William A. Schabas OC is a Canadian international law and human rights scholar. He is a professor of international law at Middlesex University a professor of international humanitarian law and human rights at Leiden University, and a widely published scholar on subjects including genocide and international criminal tribunals. In 2014 Professor Schabas was appointed to the United Nations Human Rights Council’s Commission of Inquiry into the 2014 Israel-Gaza conflict. He is an Officer of the Order of Canada and a member of the Royal Irish Academy.
Editors’ Preface & Acknowledgements; Biographies Of Contributors;
Roger S Clark
1. Tribute: Jose Ramos Horta
2. Tribute: Tuiloma Neroni Slade
3. Laudatio: In Honour of Roger Clark: M. Cherif Bassiouni
4. Roger Clark, A Personal Tribute: William A. Schabas
5. Roger Avant-Garde: Gerry Simpson
Essays on Peace, War & Global Security
6. Germany and the Crime of Aggression: Claus Kreß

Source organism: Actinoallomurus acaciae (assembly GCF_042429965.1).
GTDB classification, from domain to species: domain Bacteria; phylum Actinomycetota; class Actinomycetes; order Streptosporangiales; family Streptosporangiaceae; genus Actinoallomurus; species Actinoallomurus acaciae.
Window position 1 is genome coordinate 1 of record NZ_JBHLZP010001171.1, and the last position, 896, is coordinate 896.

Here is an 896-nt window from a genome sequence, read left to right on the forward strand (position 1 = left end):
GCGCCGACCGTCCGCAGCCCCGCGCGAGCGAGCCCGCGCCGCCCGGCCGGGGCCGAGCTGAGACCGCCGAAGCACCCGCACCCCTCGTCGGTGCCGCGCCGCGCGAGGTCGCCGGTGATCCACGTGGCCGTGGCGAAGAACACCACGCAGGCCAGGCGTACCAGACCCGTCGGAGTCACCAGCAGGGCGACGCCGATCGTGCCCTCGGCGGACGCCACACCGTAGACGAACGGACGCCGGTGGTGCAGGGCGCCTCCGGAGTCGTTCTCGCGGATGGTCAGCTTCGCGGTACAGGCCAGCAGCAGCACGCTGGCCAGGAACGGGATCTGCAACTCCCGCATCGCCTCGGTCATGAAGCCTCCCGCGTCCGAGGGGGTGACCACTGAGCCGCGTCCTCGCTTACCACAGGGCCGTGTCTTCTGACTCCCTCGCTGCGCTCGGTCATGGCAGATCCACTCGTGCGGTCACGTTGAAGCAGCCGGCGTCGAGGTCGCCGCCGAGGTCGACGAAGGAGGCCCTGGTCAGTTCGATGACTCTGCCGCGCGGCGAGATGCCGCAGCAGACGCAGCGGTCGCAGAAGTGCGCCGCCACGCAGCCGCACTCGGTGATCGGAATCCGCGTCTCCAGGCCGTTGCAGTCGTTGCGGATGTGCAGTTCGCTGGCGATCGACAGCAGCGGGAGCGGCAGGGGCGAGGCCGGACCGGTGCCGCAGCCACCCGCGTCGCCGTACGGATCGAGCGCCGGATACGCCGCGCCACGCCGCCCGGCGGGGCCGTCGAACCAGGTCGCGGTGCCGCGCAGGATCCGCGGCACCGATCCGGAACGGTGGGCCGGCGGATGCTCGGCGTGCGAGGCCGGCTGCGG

7. Mobilising Law on the Side of Peace: Security Council Reform and the Crime of Aggression: Brian Foley
8. From the Shoulders of Giants: Harold Nicolson’s Peacemaking 1919 and the Congress of Vienna: Pam Jenoff
9. The Rule of Law, the International Justice System and Africa: Daniel David Ntanda Nsereko
10. Global Citizenship: Kennedy Graham
11.From Dr Strangelove to Dr Suess: Contributions of Professor Roger Clark on the Legal Norm against Nuclear Weapons: Alyn Ware
Essays on Human Rights
12. Updating the Standard Minimum Rules for the Treatment of Prisoners: Nigel S Rodley, Andrea Huber & Lorna Mcgregor
13. The High Commissioner for Human Rights on the Legal Obligation of Corporations to Respect International Human Rights Norms: Chile Eboe-Osuji
14. Human Rights as International Constitutional Law: Bertrand G. Ramcharan
15. Human Rights in Foreign Policy: Can Realism be Liberalized?: David P. Forsythe
Essays on Self-Determination
16. West Papuan Self-Determination and International Law: New Indigenous Rights or Old-Fashioned Genocide?: Catherine J. Iorns Magallanes
17. “Professor Clark, What can We Do about the Western Sahara”?: Suzannah Linton
Essays on International, Transnational & Comparative Criminal Law
18. Forks in the Road – Personal Reflections on Negotiating the Kampala Amendments on the Crime of Aggression: Christian Wenaweser & Stefan Barriga
19. The Elusive Essence of Crimes against Humanity: Margaret M. Deguzman